Your previous SS18 collection received great reviews. What’s it like to hear the audience’s opinion about a collection?
”It’s a strange feeling to hear someone’s view about something you’ve been working on for so long and hold very dear – and it’s always a relief when a collection is well-received.”
How would you describe the AW18 collection in terms of silhouettes, colours, material and styles?
”The silhouette is tighter compared to our Spring collection with more focus on the waist. Colour-wise we’ve used orange and light blue accents merged with our signature palette of grey, black and white.”
What inspired Hope for the AW18 collection?
”We’ve called the collection a tribute to a lost way of dressing as we’ve been looking back at a time when all of your clothes had a specific function in your wardrobe. I believe we’ve lost some of that long-term attitude today when everything moves so quickly; we need to take a step back and value our wardrobe choices better.”
Hope works with the idea of iconic garments. What are the most important staples that everyone should keep in their wardrobe?
”A white shirt and a good suit. If I’m not wearing a blazer, I’m usually in a shirt every day of the week.”
How would you describe a typical Hope style?
”A style that plays with both tailoring and utility wear, contrasts and layers.”
You focus on sustainability when it comes to Hope’s clothing. Do you think it’s possible to combine sustainability with the emerging trends of the fashion industry?
”We work long-term with our design, making slow developments and updates of our signature pieces. For our spring collection, we worked with a season-neutral approach to designing, a vision founded in that we – and many of those who wear HOPE – wear similar pieces throughout the year and prefer something long-lived rather than something trendy.”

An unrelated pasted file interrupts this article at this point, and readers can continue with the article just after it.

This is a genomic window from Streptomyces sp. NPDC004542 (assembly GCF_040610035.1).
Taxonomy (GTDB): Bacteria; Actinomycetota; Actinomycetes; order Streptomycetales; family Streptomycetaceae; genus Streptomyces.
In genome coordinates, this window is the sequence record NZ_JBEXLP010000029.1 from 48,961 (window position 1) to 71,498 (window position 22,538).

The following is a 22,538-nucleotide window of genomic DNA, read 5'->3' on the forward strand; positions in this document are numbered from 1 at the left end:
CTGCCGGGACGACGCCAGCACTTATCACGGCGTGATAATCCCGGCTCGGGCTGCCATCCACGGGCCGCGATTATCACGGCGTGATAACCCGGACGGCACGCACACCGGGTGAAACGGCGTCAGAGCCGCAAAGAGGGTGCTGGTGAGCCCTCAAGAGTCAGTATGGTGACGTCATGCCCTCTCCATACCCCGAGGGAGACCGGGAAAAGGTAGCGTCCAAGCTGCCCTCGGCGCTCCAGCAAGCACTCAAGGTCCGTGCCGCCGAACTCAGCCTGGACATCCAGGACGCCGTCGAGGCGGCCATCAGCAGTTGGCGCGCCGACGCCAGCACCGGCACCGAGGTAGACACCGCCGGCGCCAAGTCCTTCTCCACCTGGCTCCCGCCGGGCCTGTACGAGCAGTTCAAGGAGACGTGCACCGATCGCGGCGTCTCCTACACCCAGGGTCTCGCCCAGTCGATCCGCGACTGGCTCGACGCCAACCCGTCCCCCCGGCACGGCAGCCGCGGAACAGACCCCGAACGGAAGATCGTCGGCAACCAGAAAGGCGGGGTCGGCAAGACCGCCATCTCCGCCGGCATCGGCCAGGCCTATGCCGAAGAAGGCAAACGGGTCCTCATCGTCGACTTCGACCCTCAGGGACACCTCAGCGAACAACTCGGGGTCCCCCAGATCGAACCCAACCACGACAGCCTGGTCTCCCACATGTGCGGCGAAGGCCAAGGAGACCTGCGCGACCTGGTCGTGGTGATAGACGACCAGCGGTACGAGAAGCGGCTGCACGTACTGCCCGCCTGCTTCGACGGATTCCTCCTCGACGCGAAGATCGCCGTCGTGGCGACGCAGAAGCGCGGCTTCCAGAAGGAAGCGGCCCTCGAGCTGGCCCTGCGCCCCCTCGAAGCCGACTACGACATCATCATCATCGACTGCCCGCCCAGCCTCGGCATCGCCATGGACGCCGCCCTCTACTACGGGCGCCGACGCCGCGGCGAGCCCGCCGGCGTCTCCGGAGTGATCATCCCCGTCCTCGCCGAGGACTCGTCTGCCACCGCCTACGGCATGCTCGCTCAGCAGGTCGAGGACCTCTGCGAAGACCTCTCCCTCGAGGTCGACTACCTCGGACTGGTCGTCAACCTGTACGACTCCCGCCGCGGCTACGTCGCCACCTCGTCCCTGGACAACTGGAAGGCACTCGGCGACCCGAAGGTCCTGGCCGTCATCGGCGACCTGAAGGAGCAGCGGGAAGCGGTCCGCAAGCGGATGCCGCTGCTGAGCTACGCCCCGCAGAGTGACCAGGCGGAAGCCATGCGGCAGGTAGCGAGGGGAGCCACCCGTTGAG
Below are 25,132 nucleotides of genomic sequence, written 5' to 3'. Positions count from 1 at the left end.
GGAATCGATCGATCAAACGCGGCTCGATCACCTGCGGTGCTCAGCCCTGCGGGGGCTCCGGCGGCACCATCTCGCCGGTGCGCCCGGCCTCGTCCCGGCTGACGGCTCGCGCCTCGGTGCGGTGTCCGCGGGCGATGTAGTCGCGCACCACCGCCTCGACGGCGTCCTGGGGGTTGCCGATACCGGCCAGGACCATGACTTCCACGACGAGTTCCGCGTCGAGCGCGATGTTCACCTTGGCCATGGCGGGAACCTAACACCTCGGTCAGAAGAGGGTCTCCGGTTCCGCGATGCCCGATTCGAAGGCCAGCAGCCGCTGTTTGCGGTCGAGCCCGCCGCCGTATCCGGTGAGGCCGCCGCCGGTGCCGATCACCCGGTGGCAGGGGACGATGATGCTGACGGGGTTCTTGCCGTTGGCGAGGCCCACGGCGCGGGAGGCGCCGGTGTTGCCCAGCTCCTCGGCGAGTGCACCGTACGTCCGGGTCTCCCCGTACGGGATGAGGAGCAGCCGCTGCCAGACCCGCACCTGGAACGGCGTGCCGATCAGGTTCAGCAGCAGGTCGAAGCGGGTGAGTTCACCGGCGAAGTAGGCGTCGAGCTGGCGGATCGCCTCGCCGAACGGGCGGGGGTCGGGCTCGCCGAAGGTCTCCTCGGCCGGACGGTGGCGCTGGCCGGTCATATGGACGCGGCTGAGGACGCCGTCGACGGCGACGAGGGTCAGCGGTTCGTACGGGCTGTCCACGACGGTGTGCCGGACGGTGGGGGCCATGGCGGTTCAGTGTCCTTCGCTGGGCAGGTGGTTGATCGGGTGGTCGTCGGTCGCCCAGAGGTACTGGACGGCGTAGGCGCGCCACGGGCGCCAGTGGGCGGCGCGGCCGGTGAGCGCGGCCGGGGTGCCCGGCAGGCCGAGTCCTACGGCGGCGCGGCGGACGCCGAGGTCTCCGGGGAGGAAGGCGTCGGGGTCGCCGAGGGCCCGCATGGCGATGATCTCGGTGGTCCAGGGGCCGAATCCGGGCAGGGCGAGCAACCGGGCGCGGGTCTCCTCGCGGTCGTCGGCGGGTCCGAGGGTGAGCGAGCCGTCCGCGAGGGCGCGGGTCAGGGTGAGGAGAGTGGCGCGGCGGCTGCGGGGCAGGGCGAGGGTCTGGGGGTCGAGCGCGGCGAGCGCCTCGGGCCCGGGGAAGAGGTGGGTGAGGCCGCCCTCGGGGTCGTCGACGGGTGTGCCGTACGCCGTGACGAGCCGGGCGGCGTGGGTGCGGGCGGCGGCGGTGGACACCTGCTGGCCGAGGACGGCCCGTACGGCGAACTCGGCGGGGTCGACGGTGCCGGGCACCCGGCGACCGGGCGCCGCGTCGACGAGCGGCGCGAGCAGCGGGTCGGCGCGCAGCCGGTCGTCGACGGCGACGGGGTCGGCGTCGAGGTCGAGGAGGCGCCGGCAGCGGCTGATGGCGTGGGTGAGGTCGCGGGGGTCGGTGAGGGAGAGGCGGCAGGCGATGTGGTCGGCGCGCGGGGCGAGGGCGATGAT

During SS17 you choose make every garment in both men’s and women’s sizes. Why is it important for you to keep on challenging the distinction between womenswear and menswear?
”It’s essential for us to take part in the current discussions when gender-based norms are questioned on a daily basis. Moving away from traditional size-marking is just one change we can make to participate; it’s a way for us to encourage more people to step away from conventional rules and to dress entirely for themselves.”
What does Fashion Week Stockholm mean to you and for the Swedish fashion industry?
”I think Fashion Week Stockholm is a great context for Sweden-based brands to gather. It’s also exciting to see that Stockholm is getting more and more focus internationally as part of a globalisation of fashion. It’s no longer only the largest fashion cities such as Paris and Milan, that get coverage.”